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After Anti-Police Homework Outrages Parents, School District Calls Assignment ‘Inappropriate’

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Parents of children attending an elementary school in Pittsburgh, Pennsylvania, were shocked when their first graders brought home a worksheet featuring a story about two young boys running away from the police.

Even though the school district has since denied the homework assignment was a part of the district’s curriculum, parents and others in the community are still upset.

Sometime in September, first-grade students at Pittsburgh Linden PreK-5 were sent home with a worksheet to help them learn a group of sight words.

The assignment featured a story about two boys, Tom and Rob, which the students needed to read three times and then answer a set of questions to check the students’ comprehension.

“Tom will run,” the story read. “He will run from the cop. Tom will run with Rob. They will not stop. Look at the cop. The cop has a big mop. What will he do with the mop? Tom falls on a log. Rob falls in the pond. ‘Get them!’ yells the cop to his dog. The dog gets Tom and Rob. Rob’s socks is wet from the pond.”

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Ladodie Whiters shared a picture of the worksheet on her Facebook page in disbelief and called for action from the Pittsburgh Public School District.

Do you think this assignment was inappropriate?

“This is what they are teaching in our Elementary schools in Pittsburgh,” she wrote on Sept. 25.

“Really run from cop🤬 they couldn’t think of no other story to teach them sight words huh? PPS this should not be going on.”

Whiters’ post was shared over 1,000 times with others chiming in with their shared concern.



“Wake up moms wake up fathers,grandparents and all guardians,” one man said. “Lets make ourselves a part of our children’s educational systems; it sneaks all kinds of trash on kids be visual and take actions.”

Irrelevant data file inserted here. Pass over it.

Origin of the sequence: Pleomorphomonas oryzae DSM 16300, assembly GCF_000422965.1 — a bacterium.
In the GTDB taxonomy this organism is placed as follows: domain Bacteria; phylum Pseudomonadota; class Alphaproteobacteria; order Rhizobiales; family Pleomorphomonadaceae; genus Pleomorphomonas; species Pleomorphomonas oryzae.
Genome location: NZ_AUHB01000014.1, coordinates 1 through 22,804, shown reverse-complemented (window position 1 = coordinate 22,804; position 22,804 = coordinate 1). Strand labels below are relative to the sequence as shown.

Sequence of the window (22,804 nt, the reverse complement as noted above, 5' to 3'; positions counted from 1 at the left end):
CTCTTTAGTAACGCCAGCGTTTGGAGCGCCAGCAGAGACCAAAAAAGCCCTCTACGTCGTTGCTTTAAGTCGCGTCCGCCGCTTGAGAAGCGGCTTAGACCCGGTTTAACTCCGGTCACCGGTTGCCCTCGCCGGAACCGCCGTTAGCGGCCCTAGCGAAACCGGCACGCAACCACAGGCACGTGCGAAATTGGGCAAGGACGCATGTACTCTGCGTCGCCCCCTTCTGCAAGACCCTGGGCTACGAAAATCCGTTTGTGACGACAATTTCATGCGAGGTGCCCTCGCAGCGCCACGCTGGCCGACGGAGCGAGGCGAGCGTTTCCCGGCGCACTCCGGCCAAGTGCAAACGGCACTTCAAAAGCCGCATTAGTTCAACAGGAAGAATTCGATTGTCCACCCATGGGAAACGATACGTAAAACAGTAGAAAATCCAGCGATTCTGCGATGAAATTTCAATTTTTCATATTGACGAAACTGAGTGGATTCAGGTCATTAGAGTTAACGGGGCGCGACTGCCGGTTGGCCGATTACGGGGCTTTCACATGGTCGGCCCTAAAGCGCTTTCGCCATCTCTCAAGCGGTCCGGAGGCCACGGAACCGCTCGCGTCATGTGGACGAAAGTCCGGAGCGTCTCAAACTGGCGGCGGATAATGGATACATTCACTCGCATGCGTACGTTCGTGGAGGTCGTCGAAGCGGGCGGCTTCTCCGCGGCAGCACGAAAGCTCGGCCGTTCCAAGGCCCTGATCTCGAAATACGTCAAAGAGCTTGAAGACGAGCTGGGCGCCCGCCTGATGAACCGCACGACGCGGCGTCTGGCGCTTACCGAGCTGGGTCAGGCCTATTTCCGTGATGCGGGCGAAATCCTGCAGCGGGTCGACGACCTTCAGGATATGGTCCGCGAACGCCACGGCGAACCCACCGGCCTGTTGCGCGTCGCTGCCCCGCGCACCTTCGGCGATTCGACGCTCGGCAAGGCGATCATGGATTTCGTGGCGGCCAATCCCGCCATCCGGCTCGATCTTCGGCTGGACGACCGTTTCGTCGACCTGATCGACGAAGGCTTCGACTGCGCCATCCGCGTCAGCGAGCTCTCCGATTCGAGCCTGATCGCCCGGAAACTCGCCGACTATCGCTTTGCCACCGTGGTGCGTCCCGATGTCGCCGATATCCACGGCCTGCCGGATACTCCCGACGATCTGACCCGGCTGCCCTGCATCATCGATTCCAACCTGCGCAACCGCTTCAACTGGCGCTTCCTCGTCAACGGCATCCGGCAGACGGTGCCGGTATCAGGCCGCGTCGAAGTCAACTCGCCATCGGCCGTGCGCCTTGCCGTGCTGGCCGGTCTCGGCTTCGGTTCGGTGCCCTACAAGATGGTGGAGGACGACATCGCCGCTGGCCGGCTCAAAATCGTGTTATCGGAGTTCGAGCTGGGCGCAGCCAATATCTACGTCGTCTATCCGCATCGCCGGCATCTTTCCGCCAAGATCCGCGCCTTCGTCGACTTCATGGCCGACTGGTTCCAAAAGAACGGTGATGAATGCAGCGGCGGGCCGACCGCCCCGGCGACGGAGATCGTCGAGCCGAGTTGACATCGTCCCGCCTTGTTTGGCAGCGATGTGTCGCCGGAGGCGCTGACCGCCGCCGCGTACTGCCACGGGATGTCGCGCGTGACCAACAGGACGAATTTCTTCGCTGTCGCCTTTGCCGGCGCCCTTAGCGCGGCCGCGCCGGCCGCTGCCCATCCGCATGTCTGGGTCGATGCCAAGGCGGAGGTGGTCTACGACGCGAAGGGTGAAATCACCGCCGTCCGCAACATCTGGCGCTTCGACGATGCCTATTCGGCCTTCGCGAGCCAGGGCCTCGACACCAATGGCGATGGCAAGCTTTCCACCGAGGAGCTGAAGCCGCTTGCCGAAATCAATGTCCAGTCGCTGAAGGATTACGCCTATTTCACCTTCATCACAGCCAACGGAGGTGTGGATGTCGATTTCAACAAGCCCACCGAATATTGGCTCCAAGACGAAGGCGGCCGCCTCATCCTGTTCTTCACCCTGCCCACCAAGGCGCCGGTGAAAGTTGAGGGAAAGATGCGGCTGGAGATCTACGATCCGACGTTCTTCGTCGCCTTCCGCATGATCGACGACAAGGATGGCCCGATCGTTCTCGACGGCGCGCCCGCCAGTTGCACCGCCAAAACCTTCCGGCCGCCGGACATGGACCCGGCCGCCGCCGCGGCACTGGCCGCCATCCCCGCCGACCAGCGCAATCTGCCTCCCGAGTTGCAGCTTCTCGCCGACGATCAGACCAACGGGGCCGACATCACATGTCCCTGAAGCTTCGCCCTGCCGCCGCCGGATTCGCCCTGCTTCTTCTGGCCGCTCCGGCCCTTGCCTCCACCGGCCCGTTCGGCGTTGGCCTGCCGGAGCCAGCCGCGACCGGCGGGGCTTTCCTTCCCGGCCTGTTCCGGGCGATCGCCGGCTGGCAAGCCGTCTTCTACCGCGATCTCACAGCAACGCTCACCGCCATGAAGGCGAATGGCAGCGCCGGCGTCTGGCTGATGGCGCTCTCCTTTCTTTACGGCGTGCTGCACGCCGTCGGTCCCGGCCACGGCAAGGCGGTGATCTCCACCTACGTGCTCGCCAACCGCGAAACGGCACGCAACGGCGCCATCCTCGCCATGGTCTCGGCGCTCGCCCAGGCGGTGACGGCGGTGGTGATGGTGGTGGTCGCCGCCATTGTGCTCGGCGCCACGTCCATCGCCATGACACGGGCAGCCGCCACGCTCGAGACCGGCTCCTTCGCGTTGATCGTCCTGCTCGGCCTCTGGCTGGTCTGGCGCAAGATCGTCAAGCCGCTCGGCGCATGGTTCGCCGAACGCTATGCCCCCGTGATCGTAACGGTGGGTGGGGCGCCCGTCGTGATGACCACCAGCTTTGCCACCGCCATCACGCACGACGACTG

“Why couldn’t they run from a dog trip on a log and catch a frog,” another commenter asked.

Those who were outraged by the anti-police message of the assignment called the school and the district to complain.

One day after Whiters post on Facebook, the school district posted an acknowledgment of the assignment and denied that the worksheet was a part of the school’s curriculum.

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“We have become aware of an inappropriate homework assignment that was distributed to 1st grade students at Pittsburgh Linden PreK-5 and circulated on social media,” they wrote.

“While we continue to support teacher autonomy to supplement classroom materials to meet the needs of their students, we must ensure that all materials placed in front of our students are culturally responsive, validating and affirming their cultural and ethnic identities.”

The school district also confirmed that they were investigating the source of the “inappropriate” worksheet.



Anthony Hamlet, the superintendent of Pittsburgh Public Schools, told “Today” that parents are “justifiably” upset.

“Not only does the content send the wrong message to our students, but it also does not meet our expectations for student instruction,” Hamlet said in his statement.

“We also recognize it is our responsibility to alert educators of their blind spots related to implicit bias, colorblindness, and micro-aggressions.”

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Kayla has been a staff writer for The Western Journal since 2018.
Kayla Kunkel began writing for The Western Journal in 2018.
Birthplace
Tennessee
Honors/Awards
Lifetime Member of the Girl Scouts
Location
Arizona
Languages Spoken
English
Topics of Expertise
News, Crime, Lifestyle & Human Interest




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